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September 05 2018
There must be a textbook for domestic violence, writes Rosie Roksoph

There must be a textbook for domestic violence...

When it comes to domestic abuse, the perpetrator relies heavily on the fear he/she is able to instil in the victim. They do this in order to ensure their crime stays hidden. No matter how much an abuser claims to love you (maybe even believing it themselves), the kinds of obsessive, all-consuming attention they pay you, which may seem quite intoxicating if you’re unused to attention, is simply another form of controlling behaviour and is also textbook stuff.

Taking the experience of four women I have talked with recently and including my own, it’s eerie to hear the similarities. We’ve all been told “If you leave me I will kill myself”, “I would die for you”, “No one will ever love you like I love you”, and “I swear this will never happen again”.

If I didn’t know better, I could swear there’s an academy teaching men the skills of how to abuse their women. Our exes all went to it and graduated with top marks.

Abusers are often clever manipulators and will have you believing they are godlike in their ability to keep tabs on you at all times. Many back up this claim by stalking.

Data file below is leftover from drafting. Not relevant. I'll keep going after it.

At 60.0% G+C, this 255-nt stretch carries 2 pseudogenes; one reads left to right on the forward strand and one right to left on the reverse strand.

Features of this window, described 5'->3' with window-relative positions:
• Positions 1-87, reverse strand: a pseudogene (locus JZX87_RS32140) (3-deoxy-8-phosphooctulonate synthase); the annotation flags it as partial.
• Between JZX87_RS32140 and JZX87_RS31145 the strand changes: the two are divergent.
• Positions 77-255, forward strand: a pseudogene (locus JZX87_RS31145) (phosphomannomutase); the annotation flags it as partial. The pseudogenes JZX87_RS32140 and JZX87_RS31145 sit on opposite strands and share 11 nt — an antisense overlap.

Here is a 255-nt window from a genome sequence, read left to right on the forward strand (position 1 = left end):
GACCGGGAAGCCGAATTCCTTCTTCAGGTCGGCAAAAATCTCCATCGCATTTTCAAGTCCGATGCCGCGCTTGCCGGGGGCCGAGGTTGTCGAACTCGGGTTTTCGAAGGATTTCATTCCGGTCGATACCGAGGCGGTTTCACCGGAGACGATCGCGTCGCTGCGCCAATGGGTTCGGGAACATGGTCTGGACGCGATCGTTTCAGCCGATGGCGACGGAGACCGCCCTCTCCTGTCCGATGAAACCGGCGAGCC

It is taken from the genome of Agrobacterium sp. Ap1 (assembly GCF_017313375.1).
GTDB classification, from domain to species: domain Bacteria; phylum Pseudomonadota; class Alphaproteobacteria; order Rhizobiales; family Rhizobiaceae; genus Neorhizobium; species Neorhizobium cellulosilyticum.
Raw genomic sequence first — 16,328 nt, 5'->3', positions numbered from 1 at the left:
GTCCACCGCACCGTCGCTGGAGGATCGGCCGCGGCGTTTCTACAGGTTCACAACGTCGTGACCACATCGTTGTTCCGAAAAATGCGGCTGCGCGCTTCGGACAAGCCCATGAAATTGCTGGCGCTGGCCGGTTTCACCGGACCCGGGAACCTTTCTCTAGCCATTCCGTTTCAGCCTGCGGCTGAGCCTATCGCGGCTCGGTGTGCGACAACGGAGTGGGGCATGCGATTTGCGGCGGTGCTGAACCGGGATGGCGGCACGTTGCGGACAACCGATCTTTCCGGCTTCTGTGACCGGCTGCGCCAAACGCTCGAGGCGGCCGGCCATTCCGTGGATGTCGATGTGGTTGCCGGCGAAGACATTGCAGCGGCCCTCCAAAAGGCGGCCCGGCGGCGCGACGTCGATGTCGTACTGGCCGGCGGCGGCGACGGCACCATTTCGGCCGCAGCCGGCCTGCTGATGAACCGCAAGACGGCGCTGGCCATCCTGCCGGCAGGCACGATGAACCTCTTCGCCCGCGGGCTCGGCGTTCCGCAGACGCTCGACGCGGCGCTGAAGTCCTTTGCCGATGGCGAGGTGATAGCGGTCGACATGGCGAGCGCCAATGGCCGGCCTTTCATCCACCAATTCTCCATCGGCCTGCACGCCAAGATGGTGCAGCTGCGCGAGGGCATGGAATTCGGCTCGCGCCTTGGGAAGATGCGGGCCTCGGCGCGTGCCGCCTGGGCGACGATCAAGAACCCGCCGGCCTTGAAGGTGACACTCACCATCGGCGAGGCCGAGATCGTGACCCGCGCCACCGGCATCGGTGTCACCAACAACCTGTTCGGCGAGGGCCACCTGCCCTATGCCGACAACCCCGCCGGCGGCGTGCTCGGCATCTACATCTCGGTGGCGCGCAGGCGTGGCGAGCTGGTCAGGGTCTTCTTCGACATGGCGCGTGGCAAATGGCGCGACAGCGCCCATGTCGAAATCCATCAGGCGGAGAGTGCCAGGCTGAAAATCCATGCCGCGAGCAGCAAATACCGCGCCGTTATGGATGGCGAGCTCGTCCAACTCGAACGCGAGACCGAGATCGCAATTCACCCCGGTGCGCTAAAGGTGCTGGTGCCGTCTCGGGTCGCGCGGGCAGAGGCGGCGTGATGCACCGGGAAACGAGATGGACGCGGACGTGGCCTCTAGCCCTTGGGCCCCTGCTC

If you are fearful because someone you know is victimising you like this, remember you are not alone. Anyone with real power and real strength would never have to make you feel bad about yourself or hurt you to prove themselves. And if they were right why would they wait until you are both behind closed doors to make their point? In the vast majority of cases once an abuser, always an abuser. It can often escalate into worse violence and in many cases end in murder. So, if you are thinking about returning to an abusive partner who swears it won’t happen again, or who says they will kill you or your loved ones if you leave, please believe me: you are better off steering clear.

 

Stop domestic violence

If you are in immediate danger from domestic violence, call 999. If you need a conversation try the contacts below:

Domestic Violence Helpline: (24 hour & free from a landline or call box) 0808 2000 24/7 or look at www.nationaldomesticviolencehelpline.org.uk. This is a way for women (with or without children) to be referred to emergency safe accommodation.

Women’s Aid: Clear website info about how to recognise domestic violence and what to do next www.womensaid.org.uk

Solace: In London provides refuge and move on accommodation to women and children made homeless through domestic or sexual abuse - www.solacewomensaid.org

Samaritans: Call 116 123 for emotional support or email jo@samaritans.org

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